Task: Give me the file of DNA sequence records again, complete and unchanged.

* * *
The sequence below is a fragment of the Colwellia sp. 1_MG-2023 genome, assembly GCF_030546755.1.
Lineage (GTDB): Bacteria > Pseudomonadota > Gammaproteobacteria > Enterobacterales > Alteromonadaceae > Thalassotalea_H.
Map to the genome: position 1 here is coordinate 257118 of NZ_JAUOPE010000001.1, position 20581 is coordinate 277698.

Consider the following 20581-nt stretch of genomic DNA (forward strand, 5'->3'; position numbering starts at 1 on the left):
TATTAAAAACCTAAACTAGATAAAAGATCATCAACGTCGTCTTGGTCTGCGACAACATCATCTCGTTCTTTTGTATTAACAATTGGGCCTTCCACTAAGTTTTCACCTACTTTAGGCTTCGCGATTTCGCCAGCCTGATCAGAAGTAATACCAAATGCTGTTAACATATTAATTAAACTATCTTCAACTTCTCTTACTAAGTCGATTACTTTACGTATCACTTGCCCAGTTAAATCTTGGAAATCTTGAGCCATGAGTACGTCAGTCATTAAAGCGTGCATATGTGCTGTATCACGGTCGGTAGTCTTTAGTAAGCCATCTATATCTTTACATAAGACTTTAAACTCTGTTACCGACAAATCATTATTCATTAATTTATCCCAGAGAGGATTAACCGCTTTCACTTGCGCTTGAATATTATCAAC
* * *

The sequence below is a fragment of the Colwellia sp. 1_MG-2023 genome, assembly GCF_030546755.1.
Lineage (GTDB): Bacteria > Pseudomonadota > Gammaproteobacteria > Enterobacterales > Alteromonadaceae > Thalassotalea_H.
Map to the genome: position 1 here is coordinate 257118 of NZ_JAUOPE010000001.1, position 20581 is coordinate 277698.

Consider the following 20581-nt stretch of genomic DNA (forward strand, 5'->3'; position numbering starts at 1 on the left):
TATTAAAAACCTAAACTAGATAAAAGATCATCAACGTCGTCTTGGTCTGCGACAACATCATCTCGTTCTTTTGTATTAACAATTGGGCCTTCCACTAAGTTTTCACCTACTTTAGGCTTCGCGATTTCGCCAGCCTGATCAGAAGTAATACCAAATGCTGTTAACATATTAATTAAACTATCTTCAACTTCTCTTACTAAGTCGATTACTTTACGTATCACTTGCCCAGTTAAATCTTGGAAATCTTGAGCCATGAGTACGTCAGTCATTAAAGCGTGCATATGTGCTGTATCACGGTCGGTAGTCTTTAGTAAGCCATCTATATCTTTACATAAGACTTTAAACTCTGTTACCGACAAATCATTATTCATTAATTTATCCCAGAGAGGATTAACCGCTTTCACTTGCGCTTGAATATTATCAAC